Muslim schoolchildren taking exams this summer should be advised they can be exempted from Ramadan fasting and “made aware that Islam does not require them to put their futures in jeopardy”, the head teachers' union has urged.
The intervention by the Association of School and College Leaders (ASCL) representing head teachers and college principals comes ahead of a Ramadan month of dawn-to-sunset fasting that will clash with summer GCSE and A-Level exams in a way that has not occurred in the UK since the 1980s.
For UK Muslims, Ramadan 2016, due to last from 6-8 June to 7 July, will coincide with the summer solstice – the longest day of the year - and have the longest average fasting hours in the 33-year, lunar-based cycle that determines when the holy month occurs.
The Joint Council of Qualifications, which represents exam boards, has already taken Ramadan into account while timetabling exams, scheduling papers with the highest number of entrants to be taken before Ramadan or in the morning.
But the ASCL has said in its newly published Ramadan and Exams 2016 information paper: “The imams, Islamic scholars, and leaders we consulted were agreed that there is a pressing need for UK-based religious authorities to collectively discuss this issue and recommend solutions for Muslim communities.”
Warning that “fasting and staying up late for prayers may affect memory, focus, concentration and academic performance”, the paper advises: “Grades attained at GCSE and A level are critical to the further education and career prospects of young people.
“Young people sitting exams will need to seriously and thoughtfully take their future and their studies into account. Young people should be made aware that Islam does not require them to put their futures in jeopardy.”
The paper notes that the Islamic authorities consulted considered a student could be exempted from fasting on the grounds of hardship if their ability to revise and study was being affected.
In contrast to the flexibility around fasting, the paper argues, “The pursuit of education is a religious and moral duty for all Muslim students of both genders. There are many references in the Quran and the hadith which urge believers to gain knowledge. For example, ‘Seeking knowledge is compulsory for every Muslim, man and woman.’ (hadith).”
“Students who have important exams,” the paper adds, “Should be advised not to spend all night praying to avoid tiredness. Children and parents should be informed that extra devotions in Ramadan are voluntary; whereas for a young person to perform well in exams, given their consequences, is obligatory.”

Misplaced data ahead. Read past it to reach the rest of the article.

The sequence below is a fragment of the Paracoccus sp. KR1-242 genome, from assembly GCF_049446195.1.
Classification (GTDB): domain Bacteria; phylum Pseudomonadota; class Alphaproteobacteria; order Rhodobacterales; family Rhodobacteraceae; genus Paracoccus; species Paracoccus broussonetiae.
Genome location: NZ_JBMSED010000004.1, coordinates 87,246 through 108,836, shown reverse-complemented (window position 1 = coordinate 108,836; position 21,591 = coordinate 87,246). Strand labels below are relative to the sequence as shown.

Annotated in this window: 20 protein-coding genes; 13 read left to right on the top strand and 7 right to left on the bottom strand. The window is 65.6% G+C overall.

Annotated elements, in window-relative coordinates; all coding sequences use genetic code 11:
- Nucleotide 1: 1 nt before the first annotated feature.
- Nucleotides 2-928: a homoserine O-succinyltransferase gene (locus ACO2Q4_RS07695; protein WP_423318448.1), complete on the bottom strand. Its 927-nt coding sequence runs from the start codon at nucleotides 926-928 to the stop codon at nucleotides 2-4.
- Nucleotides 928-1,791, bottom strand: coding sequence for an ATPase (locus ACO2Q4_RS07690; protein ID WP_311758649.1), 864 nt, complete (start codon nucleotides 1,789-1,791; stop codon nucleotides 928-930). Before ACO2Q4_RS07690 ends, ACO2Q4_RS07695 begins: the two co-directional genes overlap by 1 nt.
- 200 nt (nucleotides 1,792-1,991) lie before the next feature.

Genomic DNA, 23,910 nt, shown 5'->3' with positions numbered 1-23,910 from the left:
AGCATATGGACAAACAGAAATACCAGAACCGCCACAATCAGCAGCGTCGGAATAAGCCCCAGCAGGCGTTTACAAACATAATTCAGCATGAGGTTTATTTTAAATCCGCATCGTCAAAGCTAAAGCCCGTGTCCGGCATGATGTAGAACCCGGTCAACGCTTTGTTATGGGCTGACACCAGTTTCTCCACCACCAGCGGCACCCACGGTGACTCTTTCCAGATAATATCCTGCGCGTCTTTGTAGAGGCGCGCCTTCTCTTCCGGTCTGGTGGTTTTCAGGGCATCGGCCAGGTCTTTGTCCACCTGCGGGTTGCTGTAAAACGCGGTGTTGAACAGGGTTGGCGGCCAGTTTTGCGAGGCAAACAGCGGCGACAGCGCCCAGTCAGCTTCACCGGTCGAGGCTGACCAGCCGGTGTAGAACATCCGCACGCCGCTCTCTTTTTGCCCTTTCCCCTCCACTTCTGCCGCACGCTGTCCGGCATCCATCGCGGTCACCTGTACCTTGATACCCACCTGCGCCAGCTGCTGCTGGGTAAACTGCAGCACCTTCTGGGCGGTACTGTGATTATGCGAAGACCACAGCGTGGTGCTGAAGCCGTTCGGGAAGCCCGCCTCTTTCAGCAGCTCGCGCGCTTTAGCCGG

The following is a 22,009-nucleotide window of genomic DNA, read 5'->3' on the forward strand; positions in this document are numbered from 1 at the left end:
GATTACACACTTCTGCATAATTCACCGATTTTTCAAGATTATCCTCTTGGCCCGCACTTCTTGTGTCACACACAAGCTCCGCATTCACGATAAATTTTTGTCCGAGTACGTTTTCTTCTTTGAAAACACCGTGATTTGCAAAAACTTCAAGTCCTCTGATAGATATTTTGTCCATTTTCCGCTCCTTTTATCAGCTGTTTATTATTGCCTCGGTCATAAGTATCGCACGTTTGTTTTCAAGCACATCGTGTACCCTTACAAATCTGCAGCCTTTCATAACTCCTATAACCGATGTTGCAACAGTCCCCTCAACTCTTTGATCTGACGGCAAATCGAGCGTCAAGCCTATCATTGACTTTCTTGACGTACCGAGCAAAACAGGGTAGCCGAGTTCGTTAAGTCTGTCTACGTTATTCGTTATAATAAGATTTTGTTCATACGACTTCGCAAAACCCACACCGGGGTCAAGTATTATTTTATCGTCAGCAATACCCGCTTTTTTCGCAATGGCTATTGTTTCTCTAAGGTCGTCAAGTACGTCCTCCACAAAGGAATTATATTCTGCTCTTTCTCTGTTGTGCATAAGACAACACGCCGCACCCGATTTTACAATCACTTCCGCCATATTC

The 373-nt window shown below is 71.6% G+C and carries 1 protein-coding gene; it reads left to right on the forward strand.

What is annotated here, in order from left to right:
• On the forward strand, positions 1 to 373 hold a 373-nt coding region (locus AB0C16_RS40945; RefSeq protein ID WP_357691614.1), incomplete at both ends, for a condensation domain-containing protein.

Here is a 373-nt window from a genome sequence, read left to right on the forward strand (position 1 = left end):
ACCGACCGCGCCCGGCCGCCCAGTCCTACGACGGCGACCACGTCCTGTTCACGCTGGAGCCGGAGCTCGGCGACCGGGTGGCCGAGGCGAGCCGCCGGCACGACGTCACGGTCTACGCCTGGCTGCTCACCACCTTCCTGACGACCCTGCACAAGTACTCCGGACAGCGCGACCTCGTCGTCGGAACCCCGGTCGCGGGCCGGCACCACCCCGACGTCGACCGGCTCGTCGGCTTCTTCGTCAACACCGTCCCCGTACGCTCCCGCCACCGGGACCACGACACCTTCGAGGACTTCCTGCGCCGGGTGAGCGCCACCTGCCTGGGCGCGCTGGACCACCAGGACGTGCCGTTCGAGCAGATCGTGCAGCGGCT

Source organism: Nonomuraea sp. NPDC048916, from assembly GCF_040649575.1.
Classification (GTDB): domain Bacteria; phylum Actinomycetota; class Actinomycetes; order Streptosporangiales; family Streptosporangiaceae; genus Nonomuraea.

The ASCL was backed by Khola Hasan, of the Islamic Sharia Council, one of the consultees for the information paper, who said: “Many Muslim students are able to keep the long summer fasts as well as revise and sit exams. But for those who think their performance may be affected, the paper offers options that are in accordance with Islamic guidelines.
“The Islamic tradition has an established history of discussion, debate and reasoning. There are many concessions for hardship in observing religious commandments.”
The paper stresses that “schools and colleges should not dictate to children or their families” how they should observe Ramadan, but it does alert teachers to possible “safeguarding” issues, and to the possibility that some pupils may fast because of peer pressure.
“While some children and young people want to fast,” it says, “There are occasions when peers or others put pressure on them to do so. Further, some young people may feel guilty even though they feel that it is not in their best interests to fast.”
The paper adds: “If the school notices signs of dehydration or exhaustion then the child should be advised to terminate the fast immediately by drinking some water. They can be reassured that in this situation Islamic rulings allow them to break their fast and make it up later.”
The paper also warns that the clash between Ramadan and exams will not be confined to this summer: “[It] is likely to last until 2021; Ramadan will fall within the revision period for considerably longer.”
During its research, the ASCL consulted university imams and representatives of organisations including British Muslims for Secular Democracy, the Association of Muslim Schools and the Mosques and Imams National Advisory board.
The paper notes, however: “There was diversity of opinion within the group particularly in respect of the legitimacy of shorter fasting hours. Their endorsement does not mean that they are aligned with every part of this paper.”
Anna Cole, of the ASCL, said: “We hope this information will provide a positive opportunity for schools and colleges to engage with and help Muslim students and families to make these important decisions for themselves.”